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Company Profile of Open Interface
Company Profile of Open Interface - May 12th, 2011
Originally a manufacturer and distributor of carpet tile, Interface, Inc., has developed into an international presence in the commercial and institutional interiors industry. Carpet tiles, uniform floor covering modules that are easier to maintain and replace than broadloom carpet, continue to underlie Interface's business, proving popular in office design because of their flexibility in redecoration and easy removal and replacement for rewiring and other repair work. These modular carpet systems--marketed under the brand names Interface Flooring Systems and Bentley in the United States, and Heuga in Europe&mdashe used primarily in commercial and institutional settings. Interface is also the leading producer of interior fabrics for open plan office furniture systems in the United States. The fabrics for these systems, which are usually enclosed, customized work stations, are produced by the company's Guilford of Maine, Inc., subsidiary. Interface is also involved in specialty chemical production. The company's most important chemical is Intersept, an antimicrobial chemical agent used in some carpet manufacturing. Intersept is produced by another subsidiary, Rockland React-Rite, Inc. Foreign sales account for about one-third of Interface's revenue, and the company has 25 production and distribution facilities worldwide, as well as sales and marketing outposts in 110 different countries. Interface currently controls about 40 percent of the international carpet tile market.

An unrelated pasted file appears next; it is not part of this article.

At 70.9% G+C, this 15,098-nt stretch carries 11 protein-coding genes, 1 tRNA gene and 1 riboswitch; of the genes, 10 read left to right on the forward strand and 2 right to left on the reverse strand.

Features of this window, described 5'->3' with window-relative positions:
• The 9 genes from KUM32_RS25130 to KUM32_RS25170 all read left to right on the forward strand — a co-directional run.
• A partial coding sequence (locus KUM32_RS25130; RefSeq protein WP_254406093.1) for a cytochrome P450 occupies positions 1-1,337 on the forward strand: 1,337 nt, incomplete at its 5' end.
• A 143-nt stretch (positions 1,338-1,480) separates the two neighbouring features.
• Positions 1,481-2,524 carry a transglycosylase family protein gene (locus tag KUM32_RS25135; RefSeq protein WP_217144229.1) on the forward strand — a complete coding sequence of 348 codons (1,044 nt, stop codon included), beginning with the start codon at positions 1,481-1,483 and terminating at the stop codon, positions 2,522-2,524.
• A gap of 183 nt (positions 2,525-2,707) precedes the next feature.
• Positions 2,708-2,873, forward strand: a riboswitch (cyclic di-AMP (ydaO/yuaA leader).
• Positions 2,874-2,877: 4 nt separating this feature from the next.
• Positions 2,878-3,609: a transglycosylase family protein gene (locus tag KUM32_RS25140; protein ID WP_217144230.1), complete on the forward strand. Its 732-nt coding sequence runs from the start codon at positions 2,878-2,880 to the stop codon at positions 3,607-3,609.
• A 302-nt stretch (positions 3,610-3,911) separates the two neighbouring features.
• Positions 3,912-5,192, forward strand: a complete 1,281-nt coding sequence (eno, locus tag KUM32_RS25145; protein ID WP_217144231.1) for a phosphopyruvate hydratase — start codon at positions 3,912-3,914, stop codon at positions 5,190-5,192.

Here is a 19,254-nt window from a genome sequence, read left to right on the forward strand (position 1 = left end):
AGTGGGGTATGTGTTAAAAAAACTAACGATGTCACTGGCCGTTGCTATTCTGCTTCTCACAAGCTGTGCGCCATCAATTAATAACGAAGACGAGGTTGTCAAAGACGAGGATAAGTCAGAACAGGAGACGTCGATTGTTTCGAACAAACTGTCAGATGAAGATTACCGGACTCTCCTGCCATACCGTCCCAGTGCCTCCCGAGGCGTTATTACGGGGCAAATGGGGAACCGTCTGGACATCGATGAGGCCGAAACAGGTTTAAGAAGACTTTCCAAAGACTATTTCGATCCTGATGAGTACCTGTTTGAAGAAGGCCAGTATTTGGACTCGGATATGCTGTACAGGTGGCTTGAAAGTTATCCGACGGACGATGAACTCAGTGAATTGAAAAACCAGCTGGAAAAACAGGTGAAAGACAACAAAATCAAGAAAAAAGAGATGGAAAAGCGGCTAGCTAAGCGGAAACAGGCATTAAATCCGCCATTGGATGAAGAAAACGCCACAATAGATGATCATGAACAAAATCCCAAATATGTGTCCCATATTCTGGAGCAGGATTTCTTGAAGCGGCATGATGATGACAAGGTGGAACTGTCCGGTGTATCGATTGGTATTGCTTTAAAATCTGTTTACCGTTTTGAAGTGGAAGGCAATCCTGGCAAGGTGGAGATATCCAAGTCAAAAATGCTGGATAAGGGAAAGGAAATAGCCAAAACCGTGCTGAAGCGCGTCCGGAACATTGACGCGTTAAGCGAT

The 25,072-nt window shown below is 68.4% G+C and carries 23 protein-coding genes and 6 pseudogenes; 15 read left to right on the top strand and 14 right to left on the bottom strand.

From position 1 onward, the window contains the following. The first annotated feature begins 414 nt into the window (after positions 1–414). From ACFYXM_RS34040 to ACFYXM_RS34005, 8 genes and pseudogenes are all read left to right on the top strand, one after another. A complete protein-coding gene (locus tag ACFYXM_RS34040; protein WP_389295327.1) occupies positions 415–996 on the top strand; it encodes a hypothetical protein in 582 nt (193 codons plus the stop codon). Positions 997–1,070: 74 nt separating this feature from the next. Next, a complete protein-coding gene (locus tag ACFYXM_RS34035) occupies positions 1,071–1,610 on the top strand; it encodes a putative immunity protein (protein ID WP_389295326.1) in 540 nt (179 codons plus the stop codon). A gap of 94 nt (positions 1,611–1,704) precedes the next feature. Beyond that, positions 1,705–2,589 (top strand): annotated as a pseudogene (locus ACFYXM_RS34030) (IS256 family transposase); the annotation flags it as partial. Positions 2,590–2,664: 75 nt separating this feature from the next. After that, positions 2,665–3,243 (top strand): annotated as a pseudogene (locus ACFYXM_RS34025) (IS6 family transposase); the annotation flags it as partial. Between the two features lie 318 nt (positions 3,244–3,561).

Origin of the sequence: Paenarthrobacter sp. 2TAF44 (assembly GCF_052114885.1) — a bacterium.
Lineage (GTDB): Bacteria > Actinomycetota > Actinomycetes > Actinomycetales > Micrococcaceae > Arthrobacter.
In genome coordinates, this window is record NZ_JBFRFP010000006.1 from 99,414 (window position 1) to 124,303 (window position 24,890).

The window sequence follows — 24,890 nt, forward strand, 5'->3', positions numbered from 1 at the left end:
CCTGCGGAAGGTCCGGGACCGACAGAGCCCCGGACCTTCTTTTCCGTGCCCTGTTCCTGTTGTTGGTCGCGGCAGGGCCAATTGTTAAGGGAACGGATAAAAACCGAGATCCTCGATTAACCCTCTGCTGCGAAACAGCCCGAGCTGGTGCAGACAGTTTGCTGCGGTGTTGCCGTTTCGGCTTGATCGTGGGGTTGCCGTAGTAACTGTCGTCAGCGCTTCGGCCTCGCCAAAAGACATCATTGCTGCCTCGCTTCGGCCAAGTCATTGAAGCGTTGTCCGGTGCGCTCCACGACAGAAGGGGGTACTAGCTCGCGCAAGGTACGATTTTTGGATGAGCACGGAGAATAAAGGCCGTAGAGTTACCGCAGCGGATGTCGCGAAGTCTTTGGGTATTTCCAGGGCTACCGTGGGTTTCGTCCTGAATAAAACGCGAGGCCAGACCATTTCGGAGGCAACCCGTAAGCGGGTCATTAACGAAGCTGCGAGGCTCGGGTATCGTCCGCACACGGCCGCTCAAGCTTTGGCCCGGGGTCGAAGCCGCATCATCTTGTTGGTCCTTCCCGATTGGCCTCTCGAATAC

Open Interface North America OINA) is a privately owned embedded Bluetooth software provider based in Seattle, Washington and was founded in 2000 by Akemi Sagawa. Controlling interest was acquired by Dashlight Systems, LLC, on May 17, 2004. Tom Nault, managing member of Dashlight Systems, LLC became Chairman of the Board of OINA at that same time and CEO on April 1, 2006. The company is known for highly efficient, scalable, portable and quality audio software. OINA provides to application developers, silicon vendors, and system integrators.
Open Interface's Bluetooth software has been incorporated into a number of popular consumer electronic devices including Apple's iPhone  and Qualcomm-powered devices such as the Motorola RAZR.
Open Interface was acquired by Qualcomm in late 2007 with a price tag of $22 million .
Industry firsts include
The demonstration of Bluetooth and UWB combined functionality
HDTV streaming using Bluetooth and UWB
Bluetooth based combination of WiFi and UWB
Bluetooth 2.0+EDR qualification of upper protocol stack by an independent company
Bluetooth 2.0+EDR stereo headphone
Bluetooth on a 3G phone
Bluetooth ported to embedded Linux
Bluetooth on a notebook computer as a standard feature
Commercially available Bluetooth watch
Bluetooth 2.0+EDR multicast headphone solution
In the mid-1990s, Interface's chairman and CEO Ray C. Anderson emerged as an outspoken advocate of sustainability, a concept that included environmental and social responsibility. Under the influence of Anderson's crusading efforts on behalf of sustainability, the company shifted strategy, aiming to redirect its industrial practices without sacrificing its business goals. Anderson, who served as co-chair of the President's Council on Sustainable Development, wrote a book entitled Mid-Course Correction, in which he discussed his own awakening to environmental concerns and commitment to changing a business not traditionally allied with the environmentalists. Anderson was called the "Eco CEO" by Metropolis magazine.